Library Automation - Course Information

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					LIBR1005 (09628) (ver 2005)




Library Automation




 Course information




                              Information by
                               Rishpal Sidhu
CONTENTS


Introduction

Accessing University services

Course overview

Learning resources

Assessment

Semester/Term schedule




INTRODUCTION


WELCOME
Welcome to Library Automation. This course will provide you with specific skills,
knowledge and experience in the organisation and management of information in the
traditional library and information resource centre context. Indeed, these skills are
considered core skills in the library profession, particularly in cataloguing and/or
technical services and one-person libraries. It is these ―back-end‖ processes that
ultimately determine the success of ―front-end‖ processes such as information
retrieval and reference services. Given this, it is critical that information organisation
processes are performed with a high degree of consistency, meticulousness and
close attention to detail.

Please don‘t hesitate to contact me if you have any queries regarding the course.

Rishpal Sidhu


CONTACT DETAILS
Rishpal Sidhu - Course Coordinator

Room D1-13, Tutors/Honours Room, Magill
University of South Australia
St Bernards Road, Magill SA 5072
Email: rishpal.sidhu@unisa.edu.au
Telephone: (08) 8302 4556
Fax: (08) 8302 4745
SCHOOL CONTACT DETAILS
Location: Room C2-21
School of Communication, Information and New Media
University of South Australia
St Bernards Road
Magill SA 5072
Telephone: (08) 8302 4866
Fax: (08) 8302 4866


MATERIALS     FOR THIS COURSE

Course Information

Study Guide

Readings (Available as print copy and also on electronic reserve)

Activities

Note: Please check your University email and ‗Learning resources‘ on the course
home page for additional materials. The course home page can be accessed by
searching at:
http://www.unisanet.unisa.edu.au/subjectinfo/subject.asp?SUBJECT=09628

If you require course materials in an alternative format please contact the Disability
Liaison Officer, Learning Connection as follows:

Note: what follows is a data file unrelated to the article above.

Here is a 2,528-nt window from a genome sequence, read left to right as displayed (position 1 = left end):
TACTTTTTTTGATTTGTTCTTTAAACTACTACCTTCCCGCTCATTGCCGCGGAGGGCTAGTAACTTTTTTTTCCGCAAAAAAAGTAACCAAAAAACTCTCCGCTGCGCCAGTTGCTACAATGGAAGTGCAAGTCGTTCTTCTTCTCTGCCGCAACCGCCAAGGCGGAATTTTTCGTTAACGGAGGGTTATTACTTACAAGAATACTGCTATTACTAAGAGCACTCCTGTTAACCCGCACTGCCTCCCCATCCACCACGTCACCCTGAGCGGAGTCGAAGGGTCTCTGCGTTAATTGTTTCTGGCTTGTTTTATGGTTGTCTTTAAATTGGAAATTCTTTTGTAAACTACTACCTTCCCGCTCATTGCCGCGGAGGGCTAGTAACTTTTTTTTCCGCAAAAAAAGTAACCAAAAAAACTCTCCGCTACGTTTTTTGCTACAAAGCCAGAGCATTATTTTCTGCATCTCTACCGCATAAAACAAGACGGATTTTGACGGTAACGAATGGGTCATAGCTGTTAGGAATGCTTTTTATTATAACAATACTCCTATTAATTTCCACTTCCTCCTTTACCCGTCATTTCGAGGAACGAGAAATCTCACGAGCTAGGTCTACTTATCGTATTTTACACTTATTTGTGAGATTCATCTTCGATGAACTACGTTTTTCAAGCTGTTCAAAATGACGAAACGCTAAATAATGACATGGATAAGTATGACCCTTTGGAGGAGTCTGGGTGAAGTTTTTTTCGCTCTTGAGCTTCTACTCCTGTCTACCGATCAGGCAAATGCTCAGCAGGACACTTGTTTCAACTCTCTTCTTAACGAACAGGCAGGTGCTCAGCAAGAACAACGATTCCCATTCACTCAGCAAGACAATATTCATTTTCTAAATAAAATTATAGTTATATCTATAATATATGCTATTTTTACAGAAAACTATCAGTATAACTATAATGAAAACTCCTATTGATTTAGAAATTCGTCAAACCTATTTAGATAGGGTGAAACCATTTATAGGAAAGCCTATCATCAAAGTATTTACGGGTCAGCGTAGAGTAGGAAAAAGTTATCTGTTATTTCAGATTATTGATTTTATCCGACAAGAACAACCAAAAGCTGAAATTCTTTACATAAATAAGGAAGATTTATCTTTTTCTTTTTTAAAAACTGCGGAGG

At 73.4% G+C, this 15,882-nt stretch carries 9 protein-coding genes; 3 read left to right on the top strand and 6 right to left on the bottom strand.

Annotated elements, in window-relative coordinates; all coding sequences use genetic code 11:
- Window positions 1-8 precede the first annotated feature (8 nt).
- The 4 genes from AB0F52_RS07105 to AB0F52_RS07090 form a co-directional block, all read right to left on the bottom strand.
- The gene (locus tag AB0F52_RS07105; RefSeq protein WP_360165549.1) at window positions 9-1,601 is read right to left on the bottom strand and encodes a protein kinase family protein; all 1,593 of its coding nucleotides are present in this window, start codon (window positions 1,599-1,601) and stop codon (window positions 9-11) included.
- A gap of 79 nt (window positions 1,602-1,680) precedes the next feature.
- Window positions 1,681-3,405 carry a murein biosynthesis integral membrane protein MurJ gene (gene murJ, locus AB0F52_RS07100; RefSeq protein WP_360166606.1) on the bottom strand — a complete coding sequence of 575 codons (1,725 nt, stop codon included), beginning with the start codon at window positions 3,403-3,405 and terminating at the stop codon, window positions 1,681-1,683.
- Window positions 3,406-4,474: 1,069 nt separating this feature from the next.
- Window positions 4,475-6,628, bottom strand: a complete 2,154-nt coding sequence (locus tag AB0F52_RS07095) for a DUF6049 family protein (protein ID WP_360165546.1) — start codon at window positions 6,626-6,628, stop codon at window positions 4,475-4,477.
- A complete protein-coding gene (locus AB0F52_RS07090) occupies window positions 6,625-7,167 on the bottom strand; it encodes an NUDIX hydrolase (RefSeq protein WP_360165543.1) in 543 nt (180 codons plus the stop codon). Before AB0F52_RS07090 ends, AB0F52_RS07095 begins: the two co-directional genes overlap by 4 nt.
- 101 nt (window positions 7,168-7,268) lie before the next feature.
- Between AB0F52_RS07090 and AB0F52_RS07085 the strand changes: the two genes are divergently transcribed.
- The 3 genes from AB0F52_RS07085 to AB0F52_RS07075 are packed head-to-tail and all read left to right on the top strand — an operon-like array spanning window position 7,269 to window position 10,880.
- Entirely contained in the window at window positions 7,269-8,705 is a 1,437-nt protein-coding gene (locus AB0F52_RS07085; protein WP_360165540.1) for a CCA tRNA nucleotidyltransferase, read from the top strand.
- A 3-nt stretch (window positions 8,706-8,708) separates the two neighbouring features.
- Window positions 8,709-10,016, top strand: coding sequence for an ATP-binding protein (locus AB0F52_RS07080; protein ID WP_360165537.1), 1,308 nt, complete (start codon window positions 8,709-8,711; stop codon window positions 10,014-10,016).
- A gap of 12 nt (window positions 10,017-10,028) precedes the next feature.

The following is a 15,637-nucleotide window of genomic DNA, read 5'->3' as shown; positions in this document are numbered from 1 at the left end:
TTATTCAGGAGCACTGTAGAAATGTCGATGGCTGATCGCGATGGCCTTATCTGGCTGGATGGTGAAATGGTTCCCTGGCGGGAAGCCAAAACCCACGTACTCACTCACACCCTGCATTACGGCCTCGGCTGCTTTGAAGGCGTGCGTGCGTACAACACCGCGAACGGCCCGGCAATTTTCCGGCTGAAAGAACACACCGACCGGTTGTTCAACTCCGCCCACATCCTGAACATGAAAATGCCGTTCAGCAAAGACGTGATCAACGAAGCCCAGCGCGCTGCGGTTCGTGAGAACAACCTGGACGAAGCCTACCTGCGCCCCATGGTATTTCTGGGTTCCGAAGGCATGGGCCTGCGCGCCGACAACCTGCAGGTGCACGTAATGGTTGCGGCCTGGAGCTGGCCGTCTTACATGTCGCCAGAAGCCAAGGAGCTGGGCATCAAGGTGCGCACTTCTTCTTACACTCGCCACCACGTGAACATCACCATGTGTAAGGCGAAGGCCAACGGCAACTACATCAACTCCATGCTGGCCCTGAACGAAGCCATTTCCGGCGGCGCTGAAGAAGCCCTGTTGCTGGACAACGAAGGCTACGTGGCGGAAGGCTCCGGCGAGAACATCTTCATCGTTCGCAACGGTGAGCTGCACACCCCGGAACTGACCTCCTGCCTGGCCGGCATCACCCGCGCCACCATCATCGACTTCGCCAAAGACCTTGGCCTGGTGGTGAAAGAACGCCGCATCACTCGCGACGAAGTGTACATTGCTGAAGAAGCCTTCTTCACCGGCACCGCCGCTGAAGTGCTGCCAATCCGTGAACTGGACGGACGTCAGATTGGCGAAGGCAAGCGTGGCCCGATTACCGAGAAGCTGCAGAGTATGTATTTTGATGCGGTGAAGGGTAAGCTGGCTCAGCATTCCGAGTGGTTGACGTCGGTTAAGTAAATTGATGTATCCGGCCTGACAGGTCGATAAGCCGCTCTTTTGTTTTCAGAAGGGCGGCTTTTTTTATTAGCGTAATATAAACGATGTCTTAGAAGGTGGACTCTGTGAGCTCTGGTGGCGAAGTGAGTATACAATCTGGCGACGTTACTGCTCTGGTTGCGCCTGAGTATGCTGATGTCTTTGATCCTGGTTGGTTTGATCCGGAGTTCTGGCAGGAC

Phone:              (08) 8302 4423 or 1300 657 144 (cost of a local call from
                     anywhere in Australia)

 Email:              learningconnection.magill@unisa.edu.au
ACCESSING UNIVERSITY SERVICES


THE UNIVERSITY’S ONLINE ENVIRONMENT
You can access the University‘s online environment wherever you can access the
Internet. If you do not have access to the Internet at home, other options include
University computing pools and public libraries.

To log on to your University password-protected online resources
1. In the Username box, type uninet\ followed by your student Mail-ID. Your Mail-
   ID is printed on your enrolment form, for example uninet\doedy005.

2. Press the TAB key on the keyboard.

3. In the Password box type your password. Note that the password is case
   sensitive. Your initial password is the first four letters of your surname followed
   by your day and month of birth. If your surname is less than four letters, it is
   supplemented with Xs. For example, if David Doe‘s birthday is 21 July, then his
   password would be doex2107. (Note that the Mail-ID uses a Y as a filler, while
   the password uses an X.)

4. Click the OK button on the screen to log on.


EMAIL
Staff may need to provide information by email about your studies during the
semester or term.

To obtain this information, log on to your University of South Australia email account.
To maintain effective email communication, you should log on to this account once
per week.

If you are unable to access your email, please inform your Course Coordinator at the
beginning of the semester/term and alternative arrangements will be made.

Assistance for accessing your email can be obtained at:
http://www.unisa.edu.au/search/howtoemail.asp